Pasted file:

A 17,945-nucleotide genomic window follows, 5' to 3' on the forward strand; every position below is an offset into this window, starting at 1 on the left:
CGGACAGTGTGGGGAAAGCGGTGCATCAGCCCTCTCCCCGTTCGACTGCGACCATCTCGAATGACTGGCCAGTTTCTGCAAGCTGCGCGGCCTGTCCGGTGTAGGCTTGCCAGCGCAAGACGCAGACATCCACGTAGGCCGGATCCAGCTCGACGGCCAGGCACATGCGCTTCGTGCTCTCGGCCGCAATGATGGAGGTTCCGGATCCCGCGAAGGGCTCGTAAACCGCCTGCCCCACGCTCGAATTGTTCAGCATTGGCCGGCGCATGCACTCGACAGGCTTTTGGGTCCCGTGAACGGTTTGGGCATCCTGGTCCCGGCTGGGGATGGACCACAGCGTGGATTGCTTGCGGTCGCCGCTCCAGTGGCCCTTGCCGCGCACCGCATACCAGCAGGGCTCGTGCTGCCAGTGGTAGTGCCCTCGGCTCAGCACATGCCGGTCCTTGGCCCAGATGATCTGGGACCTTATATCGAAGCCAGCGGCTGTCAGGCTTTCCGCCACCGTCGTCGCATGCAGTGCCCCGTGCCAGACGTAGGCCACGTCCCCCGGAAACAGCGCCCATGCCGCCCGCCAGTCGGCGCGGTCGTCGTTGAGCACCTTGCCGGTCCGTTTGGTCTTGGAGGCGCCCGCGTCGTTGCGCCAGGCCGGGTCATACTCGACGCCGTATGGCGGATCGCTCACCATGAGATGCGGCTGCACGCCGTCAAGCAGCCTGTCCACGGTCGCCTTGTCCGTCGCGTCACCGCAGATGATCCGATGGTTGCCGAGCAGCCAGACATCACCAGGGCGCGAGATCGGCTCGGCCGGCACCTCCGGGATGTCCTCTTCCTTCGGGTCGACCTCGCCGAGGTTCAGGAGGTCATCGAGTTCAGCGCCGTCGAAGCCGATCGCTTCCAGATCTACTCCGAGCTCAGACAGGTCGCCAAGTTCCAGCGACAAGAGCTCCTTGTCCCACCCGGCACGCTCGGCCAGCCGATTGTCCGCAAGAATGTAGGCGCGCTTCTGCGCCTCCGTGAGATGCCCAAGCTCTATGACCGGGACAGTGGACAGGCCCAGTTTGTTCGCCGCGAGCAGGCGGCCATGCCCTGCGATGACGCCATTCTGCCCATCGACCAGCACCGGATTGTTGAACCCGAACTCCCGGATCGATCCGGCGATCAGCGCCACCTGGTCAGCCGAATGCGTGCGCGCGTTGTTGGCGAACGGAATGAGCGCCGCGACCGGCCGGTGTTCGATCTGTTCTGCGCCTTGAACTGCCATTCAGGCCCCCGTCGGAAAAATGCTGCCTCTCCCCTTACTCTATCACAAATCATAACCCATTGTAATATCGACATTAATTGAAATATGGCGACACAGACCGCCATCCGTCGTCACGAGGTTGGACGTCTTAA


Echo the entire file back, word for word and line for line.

A 17,945-nucleotide genomic window follows, 5' to 3' on the forward strand; every position below is an offset into this window, starting at 1 on the left:
CGGACAGTGTGGGGAAAGCGGTGCATCAGCCCTCTCCCCGTTCGACTGCGACCATCTCGAATGACTGGCCAGTTTCTGCAAGCTGCGCGGCCTGTCCGGTGTAGGCTTGCCAGCGCAAGACGCAGACATCCACGTAGGCCGGATCCAGCTCGACGGCCAGGCACATGCGCTTCGTGCTCTCGGCCGCAATGATGGAGGTTCCGGATCCCGCGAAGGGCTCGTAAACCGCCTGCCCCACGCTCGAATTGTTCAGCATTGGCCGGCGCATGCACTCGACAGGCTTTTGGGTCCCGTGAACGGTTTGGGCATCCTGGTCCCGGCTGGGGATGGACCACAGCGTGGATTGCTTGCGGTCGCCGCTCCAGTGGCCCTTGCCGCGCACCGCATACCAGCAGGGCTCGTGCTGCCAGTGGTAGTGCCCTCGGCTCAGCACATGCCGGTCCTTGGCCCAGATGATCTGGGACCTTATATCGAAGCCAGCGGCTGTCAGGCTTTCCGCCACCGTCGTCGCATGCAGTGCCCCGTGCCAGACGTAGGCCACGTCCCCCGGAAACAGCGCCCATGCCGCCCGCCAGTCGGCGCGGTCGTCGTTGAGCACCTTGCCGGTCCGTTTGGTCTTGGAGGCGCCCGCGTCGTTGCGCCAGGCCGGGTCATACTCGACGCCGTATGGCGGATCGCTCACCATGAGATGCGGCTGCACGCCGTCAAGCAGCCTGTCCACGGTCGCCTTGTCCGTCGCGTCACCGCAGATGATCCGATGGTTGCCGAGCAGCCAGACATCACCAGGGCGCGAGATCGGCTCGGCCGGCACCTCCGGGATGTCCTCTTCCTTCGGGTCGACCTCGCCGAGGTTCAGGAGGTCATCGAGTTCAGCGCCGTCGAAGCCGATCGCTTCCAGATCTACTCCGAGCTCAGACAGGTCGCCAAGTTCCAGCGACAAGAGCTCCTTGTCCCACCCGGCACGCTCGGCCAGCCGATTGTCCGCAAGAATGTAGGCGCGCTTCTGCGCCTCCGTGAGATGCCCAAGCTCTATGACCGGGACAGTGGACAGGCCCAGTTTGTTCGCCGCGAGCAGGCGGCCATGCCCTGCGATGACGCCATTCTGCCCATCGACCAGCACCGGATTGTTGAACCCGAACTCCCGGATCGATCCGGCGATCAGCGCCACCTGGTCAGCCGAATGCGTGCGCGCGTTGTTGGCGAACGGAATGAGCGCCGCGACCGGCCGGTGTTCGATCTGTTCTGCGCCTTGAACTGCCATTCAGGCCCCCGTCGGAAAAATGCTGCCTCTCCCCTTACTCTATCACAAATCATAACCCATTGTAATATCGACATTAATTGAAATATGGCGACACAGACCGCCATCCGTCGTCACGAGGTTGGACGTCTTAA